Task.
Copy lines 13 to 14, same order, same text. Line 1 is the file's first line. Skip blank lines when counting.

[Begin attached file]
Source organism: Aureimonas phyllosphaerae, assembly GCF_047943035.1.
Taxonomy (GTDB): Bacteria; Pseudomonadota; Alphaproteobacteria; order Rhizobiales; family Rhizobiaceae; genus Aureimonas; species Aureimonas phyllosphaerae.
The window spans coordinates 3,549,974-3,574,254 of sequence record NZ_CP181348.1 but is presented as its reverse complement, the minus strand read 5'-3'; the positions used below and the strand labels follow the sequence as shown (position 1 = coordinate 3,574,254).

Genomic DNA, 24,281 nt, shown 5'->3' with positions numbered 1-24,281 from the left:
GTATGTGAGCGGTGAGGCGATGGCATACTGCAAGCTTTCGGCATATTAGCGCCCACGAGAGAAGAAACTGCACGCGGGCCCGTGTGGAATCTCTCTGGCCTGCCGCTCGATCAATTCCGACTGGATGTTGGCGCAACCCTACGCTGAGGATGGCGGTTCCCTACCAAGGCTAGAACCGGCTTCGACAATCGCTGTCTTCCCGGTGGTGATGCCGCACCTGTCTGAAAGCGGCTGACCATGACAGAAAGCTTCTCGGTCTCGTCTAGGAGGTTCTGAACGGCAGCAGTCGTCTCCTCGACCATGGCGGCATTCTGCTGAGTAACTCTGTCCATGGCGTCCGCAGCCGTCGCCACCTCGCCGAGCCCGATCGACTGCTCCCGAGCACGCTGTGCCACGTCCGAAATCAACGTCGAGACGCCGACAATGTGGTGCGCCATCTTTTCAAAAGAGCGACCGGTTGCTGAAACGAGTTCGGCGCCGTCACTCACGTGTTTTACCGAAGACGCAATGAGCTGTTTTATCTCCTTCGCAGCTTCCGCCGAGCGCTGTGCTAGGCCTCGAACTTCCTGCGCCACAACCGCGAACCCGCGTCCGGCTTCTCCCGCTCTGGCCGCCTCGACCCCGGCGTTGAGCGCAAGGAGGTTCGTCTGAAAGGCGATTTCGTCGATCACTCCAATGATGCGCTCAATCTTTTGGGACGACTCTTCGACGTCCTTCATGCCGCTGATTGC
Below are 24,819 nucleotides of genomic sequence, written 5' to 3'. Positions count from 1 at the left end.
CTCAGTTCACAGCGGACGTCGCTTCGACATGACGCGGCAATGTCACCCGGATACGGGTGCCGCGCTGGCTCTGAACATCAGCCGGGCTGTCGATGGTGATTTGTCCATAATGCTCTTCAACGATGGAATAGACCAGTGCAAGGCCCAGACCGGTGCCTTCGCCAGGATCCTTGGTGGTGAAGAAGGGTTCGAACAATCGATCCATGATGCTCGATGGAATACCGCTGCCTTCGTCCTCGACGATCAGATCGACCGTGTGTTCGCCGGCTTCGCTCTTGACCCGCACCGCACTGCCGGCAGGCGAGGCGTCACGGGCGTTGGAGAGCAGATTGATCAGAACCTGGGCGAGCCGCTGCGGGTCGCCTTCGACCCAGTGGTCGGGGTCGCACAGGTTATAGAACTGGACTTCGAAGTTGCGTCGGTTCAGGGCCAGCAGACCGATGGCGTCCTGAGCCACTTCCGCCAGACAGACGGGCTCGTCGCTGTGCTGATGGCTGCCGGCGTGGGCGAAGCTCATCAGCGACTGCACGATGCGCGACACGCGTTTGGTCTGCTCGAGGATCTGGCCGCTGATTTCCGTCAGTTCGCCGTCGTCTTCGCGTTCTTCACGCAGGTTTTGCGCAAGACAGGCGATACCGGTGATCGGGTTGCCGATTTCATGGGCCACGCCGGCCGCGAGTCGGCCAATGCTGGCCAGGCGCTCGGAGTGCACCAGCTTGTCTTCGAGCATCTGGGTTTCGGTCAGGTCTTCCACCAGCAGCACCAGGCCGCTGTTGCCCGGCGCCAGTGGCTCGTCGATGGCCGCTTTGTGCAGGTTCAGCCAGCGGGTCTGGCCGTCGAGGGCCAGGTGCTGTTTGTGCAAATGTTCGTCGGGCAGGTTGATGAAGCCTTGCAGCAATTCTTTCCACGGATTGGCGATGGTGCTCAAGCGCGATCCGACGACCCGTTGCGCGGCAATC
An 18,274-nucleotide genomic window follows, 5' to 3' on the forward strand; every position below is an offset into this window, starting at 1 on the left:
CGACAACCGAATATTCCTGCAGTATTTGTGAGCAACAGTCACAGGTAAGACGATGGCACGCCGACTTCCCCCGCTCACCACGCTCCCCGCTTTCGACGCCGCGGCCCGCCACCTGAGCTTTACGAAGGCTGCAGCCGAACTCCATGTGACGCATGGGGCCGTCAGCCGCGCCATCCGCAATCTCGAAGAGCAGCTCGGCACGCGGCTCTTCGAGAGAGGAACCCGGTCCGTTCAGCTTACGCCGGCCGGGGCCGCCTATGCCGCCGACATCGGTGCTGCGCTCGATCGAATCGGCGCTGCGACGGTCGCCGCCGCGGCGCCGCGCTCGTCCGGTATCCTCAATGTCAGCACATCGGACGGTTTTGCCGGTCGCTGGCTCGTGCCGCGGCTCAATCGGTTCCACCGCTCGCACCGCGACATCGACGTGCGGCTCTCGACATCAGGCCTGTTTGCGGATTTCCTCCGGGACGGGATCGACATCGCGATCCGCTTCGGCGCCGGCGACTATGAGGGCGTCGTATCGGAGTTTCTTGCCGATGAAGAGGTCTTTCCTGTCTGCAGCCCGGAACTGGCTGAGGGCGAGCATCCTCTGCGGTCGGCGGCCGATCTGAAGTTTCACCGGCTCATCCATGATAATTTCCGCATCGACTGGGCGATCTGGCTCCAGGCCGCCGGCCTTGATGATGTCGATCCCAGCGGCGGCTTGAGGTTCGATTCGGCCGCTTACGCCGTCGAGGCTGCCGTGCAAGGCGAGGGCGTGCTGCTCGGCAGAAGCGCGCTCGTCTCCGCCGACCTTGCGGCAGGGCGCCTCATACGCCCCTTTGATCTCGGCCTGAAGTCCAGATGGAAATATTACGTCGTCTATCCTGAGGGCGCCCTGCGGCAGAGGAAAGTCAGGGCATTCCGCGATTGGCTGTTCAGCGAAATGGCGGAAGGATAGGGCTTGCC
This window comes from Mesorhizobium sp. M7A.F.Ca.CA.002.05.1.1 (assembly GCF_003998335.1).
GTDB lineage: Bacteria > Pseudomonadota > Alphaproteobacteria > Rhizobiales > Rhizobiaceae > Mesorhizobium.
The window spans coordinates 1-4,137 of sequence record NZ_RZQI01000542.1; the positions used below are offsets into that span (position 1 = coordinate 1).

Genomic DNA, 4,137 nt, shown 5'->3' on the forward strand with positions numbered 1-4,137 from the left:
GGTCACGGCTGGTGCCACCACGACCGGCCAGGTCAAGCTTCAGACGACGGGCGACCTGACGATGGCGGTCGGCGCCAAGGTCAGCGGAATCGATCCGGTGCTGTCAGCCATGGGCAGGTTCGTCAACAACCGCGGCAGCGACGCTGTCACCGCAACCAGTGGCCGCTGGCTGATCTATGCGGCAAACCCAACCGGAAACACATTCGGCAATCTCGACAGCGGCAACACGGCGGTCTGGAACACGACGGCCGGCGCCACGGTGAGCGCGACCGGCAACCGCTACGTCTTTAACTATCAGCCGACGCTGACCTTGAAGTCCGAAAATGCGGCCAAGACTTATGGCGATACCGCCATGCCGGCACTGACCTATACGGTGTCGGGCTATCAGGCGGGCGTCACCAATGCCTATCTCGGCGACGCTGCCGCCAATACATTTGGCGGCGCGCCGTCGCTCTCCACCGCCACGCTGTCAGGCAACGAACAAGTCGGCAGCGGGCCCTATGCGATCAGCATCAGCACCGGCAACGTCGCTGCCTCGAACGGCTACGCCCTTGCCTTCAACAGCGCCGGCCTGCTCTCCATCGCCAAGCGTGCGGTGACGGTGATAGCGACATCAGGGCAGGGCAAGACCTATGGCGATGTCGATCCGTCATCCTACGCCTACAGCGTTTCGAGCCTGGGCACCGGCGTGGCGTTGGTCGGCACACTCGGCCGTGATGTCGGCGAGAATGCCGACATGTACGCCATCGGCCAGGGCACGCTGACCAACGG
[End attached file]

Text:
Genomic DNA, 4,137 nt, shown 5'->3' on the forward strand with positions numbered 1-4,137 from the left:
GGTCACGGCTGGTGCCACCACGACCGGCCAGGTCAAGCTTCAGACGACGGGCGACCTGACGATGGCGGTCGGCGCCAAGGTCAGCGGAATCGATCCGGTGCTGTCAGCCATGGGCAGGTTCGTCAACAACCGCGGCAGCGACGCTGTCACCGCAACCAGTGGCCGCTGGCTGATCTATGCGGCAAACCCAACCGGAAACACATTCGGCAATCTCGACAGCGGCAACACGGCGGTCTGGAACACGACGGCCGGCGCCACGGTGAGCGCGACCGGCAACCGCTACGTCTTTAACTATCAGCCGACGCTGACCTTGAAGTCCGAAAATGCGGCCAAGACTTATGGCGATACCGCCATGCCGGCACTGACCTATACGGTGTCGGGCTATCAGGCGGGCGTCACCAATGCCTATCTCGGCGACGCTGCCGCCAATACATTTGGCGGCGCGCCGTCGCTCTCCACCGCCACGCTGTCAGGCAACGAACAAGTCGGCAGCGGGCCCTATGCGATCAGCATCAGCACCGGCAACGTCGCTGCCTCGAACGGCTACGCCCTTGCCTTCAACAGCGCCGGCCTGCTCTCCATCGCCAAGCGTGCGGTGACGGTGATAGCGACATCAGGGCAGGGCAAGACCTATGGCGATGTCGATCCGTCATCCTACGCCTACAGCGTTTCGAGCCTGGGCACCGGCGTGGCGTTGGTCGGCACACTCGGCCGTGATGTCGGCGAGAATGCCGACATGTACGCCATCGGCCAGGGCACGCTGACCAACGG